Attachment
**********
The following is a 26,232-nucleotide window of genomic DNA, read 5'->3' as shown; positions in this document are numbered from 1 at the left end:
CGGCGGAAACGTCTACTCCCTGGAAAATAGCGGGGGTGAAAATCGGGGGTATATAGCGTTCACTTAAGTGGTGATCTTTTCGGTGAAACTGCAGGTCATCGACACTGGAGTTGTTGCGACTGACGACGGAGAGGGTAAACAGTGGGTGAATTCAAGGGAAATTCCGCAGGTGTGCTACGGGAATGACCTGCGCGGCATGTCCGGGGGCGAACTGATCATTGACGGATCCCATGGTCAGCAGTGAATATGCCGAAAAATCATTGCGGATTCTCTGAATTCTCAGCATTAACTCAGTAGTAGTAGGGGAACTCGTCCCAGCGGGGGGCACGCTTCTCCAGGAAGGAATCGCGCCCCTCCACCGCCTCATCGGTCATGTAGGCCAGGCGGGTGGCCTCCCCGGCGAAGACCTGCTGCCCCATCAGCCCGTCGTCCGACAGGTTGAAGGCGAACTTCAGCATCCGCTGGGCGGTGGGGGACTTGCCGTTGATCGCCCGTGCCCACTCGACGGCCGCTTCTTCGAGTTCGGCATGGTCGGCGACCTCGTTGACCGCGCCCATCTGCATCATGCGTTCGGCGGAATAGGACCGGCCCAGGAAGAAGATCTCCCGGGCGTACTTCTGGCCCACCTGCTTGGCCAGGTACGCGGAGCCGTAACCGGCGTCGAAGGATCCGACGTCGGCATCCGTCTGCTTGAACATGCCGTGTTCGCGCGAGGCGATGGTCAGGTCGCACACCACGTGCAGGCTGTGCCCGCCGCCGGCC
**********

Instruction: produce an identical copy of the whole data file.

The following is a 26,232-nucleotide window of genomic DNA, read 5'->3' as shown; positions in this document are numbered from 1 at the left end:
CGGCGGAAACGTCTACTCCCTGGAAAATAGCGGGGGTGAAAATCGGGGGTATATAGCGTTCACTTAAGTGGTGATCTTTTCGGTGAAACTGCAGGTCATCGACACTGGAGTTGTTGCGACTGACGACGGAGAGGGTAAACAGTGGGTGAATTCAAGGGAAATTCCGCAGGTGTGCTACGGGAATGACCTGCGCGGCATGTCCGGGGGCGAACTGATCATTGACGGATCCCATGGTCAGCAGTGAATATGCCGAAAAATCATTGCGGATTCTCTGAATTCTCAGCATTAACTCAGTAGTAGTAGGGGAACTCGTCCCAGCGGGGGGCACGCTTCTCCAGGAAGGAATCGCGCCCCTCCACCGCCTCATCGGTCATGTAGGCCAGGCGGGTGGCCTCCCCGGCGAAGACCTGCTGCCCCATCAGCCCGTCGTCCGACAGGTTGAAGGCGAACTTCAGCATCCGCTGGGCGGTGGGGGACTTGCCGTTGATCGCCCGTGCCCACTCGACGGCCGCTTCTTCGAGTTCGGCATGGTCGGCGACCTCGTTGACCGCGCCCATCTGCATCATGCGTTCGGCGGAATAGGACCGGCCCAGGAAGAAGATCTCCCGGGCGTACTTCTGGCCCACCTGCTTGGCCAGGTACGCGGAGCCGTAACCGGCGTCGAAGGATCCGACGTCGGCATCCGTCTGCTTGAACATGCCGTGTTCGCGCGAGGCGATGGTCAGGTCGCACACCACGTGCAGGCTGTGCCCGCCGCCGGCC